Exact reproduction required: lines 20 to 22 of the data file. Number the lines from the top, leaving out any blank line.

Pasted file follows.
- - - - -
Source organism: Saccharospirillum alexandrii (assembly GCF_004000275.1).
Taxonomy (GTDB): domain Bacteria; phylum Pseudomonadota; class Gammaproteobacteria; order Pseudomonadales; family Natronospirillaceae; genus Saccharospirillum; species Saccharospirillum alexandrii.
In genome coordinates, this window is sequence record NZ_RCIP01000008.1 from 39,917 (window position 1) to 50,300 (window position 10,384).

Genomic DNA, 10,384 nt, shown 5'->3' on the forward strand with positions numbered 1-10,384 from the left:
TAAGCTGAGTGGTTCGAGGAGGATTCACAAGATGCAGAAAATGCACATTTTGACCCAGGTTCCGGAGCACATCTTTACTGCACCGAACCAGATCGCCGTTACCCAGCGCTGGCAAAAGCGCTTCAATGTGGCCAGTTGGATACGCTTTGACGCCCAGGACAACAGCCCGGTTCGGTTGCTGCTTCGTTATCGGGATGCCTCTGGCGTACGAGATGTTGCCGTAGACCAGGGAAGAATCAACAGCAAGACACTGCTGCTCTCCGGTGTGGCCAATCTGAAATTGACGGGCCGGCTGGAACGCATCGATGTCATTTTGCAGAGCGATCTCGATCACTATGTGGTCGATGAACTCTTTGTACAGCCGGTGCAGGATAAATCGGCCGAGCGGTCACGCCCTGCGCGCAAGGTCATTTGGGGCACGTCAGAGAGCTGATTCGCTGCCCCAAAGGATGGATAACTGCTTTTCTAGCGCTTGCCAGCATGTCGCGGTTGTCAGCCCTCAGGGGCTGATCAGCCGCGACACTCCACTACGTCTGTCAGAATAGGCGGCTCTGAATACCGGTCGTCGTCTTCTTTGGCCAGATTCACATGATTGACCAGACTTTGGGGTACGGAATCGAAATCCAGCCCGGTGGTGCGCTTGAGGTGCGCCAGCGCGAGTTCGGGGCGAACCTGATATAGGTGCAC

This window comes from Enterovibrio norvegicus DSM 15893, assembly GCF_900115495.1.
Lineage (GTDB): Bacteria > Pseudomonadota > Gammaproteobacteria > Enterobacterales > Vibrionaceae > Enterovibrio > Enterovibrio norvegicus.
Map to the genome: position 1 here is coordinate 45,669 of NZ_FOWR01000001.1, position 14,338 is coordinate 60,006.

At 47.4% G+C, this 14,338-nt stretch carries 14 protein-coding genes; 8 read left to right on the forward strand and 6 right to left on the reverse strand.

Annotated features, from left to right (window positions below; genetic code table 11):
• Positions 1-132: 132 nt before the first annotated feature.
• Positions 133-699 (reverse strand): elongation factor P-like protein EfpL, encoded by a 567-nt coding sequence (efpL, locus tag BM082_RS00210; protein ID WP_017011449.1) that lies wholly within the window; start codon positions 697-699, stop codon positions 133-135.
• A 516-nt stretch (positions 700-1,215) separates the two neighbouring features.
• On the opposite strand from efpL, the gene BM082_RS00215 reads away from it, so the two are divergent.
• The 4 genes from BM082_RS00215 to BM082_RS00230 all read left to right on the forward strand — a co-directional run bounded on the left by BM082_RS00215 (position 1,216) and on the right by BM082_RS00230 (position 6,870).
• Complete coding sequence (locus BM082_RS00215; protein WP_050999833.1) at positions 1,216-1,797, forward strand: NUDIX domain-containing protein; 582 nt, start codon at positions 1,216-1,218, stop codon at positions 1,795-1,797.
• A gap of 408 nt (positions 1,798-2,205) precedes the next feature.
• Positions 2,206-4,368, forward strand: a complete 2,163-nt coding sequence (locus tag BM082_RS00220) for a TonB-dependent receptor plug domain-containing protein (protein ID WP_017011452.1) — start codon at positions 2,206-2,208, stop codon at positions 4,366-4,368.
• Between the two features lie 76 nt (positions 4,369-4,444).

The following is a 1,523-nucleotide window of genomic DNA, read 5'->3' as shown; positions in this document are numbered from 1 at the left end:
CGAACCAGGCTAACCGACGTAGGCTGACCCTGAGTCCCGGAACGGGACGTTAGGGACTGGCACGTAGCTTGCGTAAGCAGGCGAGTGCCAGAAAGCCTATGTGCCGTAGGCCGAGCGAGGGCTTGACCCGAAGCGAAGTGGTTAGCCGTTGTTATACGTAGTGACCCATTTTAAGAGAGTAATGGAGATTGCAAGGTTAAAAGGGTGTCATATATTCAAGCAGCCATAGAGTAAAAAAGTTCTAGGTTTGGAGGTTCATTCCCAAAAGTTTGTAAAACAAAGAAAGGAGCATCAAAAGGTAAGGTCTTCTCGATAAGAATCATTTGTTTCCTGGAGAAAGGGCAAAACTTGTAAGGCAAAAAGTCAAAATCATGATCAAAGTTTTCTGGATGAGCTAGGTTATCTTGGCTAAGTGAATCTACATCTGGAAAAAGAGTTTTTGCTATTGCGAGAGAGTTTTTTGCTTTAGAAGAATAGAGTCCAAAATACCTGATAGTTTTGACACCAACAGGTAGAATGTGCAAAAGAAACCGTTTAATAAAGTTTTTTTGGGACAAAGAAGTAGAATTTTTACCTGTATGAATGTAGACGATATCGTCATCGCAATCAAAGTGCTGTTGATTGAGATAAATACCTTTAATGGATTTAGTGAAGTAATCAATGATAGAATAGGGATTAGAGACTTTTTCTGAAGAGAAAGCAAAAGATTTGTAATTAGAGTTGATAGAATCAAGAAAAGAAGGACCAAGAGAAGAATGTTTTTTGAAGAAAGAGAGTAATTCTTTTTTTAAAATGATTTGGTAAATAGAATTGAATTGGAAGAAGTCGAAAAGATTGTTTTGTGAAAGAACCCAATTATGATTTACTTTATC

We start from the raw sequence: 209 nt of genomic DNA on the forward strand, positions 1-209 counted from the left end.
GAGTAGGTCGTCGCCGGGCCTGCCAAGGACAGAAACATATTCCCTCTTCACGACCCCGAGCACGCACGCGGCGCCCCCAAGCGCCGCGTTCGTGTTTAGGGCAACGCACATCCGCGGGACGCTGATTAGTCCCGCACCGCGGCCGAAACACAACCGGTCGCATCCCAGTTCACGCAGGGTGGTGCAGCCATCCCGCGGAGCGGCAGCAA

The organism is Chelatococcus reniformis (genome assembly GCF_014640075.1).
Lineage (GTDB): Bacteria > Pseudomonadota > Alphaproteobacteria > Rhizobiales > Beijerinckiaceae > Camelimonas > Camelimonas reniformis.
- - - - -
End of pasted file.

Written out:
The following is a 1,523-nucleotide window of genomic DNA, read 5'->3' as shown; positions in this document are numbered from 1 at the left end:
CGAACCAGGCTAACCGACGTAGGCTGACCCTGAGTCCCGGAACGGGACGTTAGGGACTGGCACGTAGCTTGCGTAAGCAGGCGAGTGCCAGAAAGCCTATGTGCCGTAGGCCGAGCGAGGGCTTGACCCGAAGCGAAGTGGTTAGCCGTTGTTATACGTAGTGACCCATTTTAAGAGAGTAATGGAGATTGCAAGGTTAAAAGGGTGTCATATATTCAAGCAGCCATAGAGTAAAAAAGTTCTAGGTTTGGAGGTTCATTCCCAAAAGTTTGTAAAACAAAGAAAGGAGCATCAAAAGGTAAGGTCTTCTCGATAAGAATCATTTGTTTCCTGGAGAAAGGGCAAAACTTGTAAGGCAAAAAGTCAAAATCATGATCAAAGTTTTCTGGATGAGCTAGGTTATCTTGGCTAAGTGAATCTACATCTGGAAAAAGAGTTTTTGCTATTGCGAGAGAGTTTTTTGCTTTAGAAGAATAGAGTCCAAAATACCTGATAGTTTTGACACCAACAGGTAGAATGTGCAAAAGAAACCGTTTAATAAAGTTTTTTTGGGACAAAGAAGTAGAATTTTTACCTGTATGAATGTAGACGATATCGTCATCGCAATCAAAGTGCTGTTGATTGAGATAAATACCTTTAATGGATTTAGTGAAGTAATCAATGATAGAATAGGGATTAGAGACTTTTTCTGAAGAGAAAGCAAAAGATTTGTAATTAGAGTTGATAGAATCAAGAAAAGAAGGACCAAGAGAAGAATGTTTTTTGAAGAAAGAGAGTAATTCTTTTTTTAAAATGATTTGGTAAATAGAATTGAATTGGAAGAAGTCGAAAAGATTGTTTTGTGAAAGAACCCAATTATGATTTACTTTATC

We start from the raw sequence: 209 nt of genomic DNA on the forward strand, positions 1-209 counted from the left end.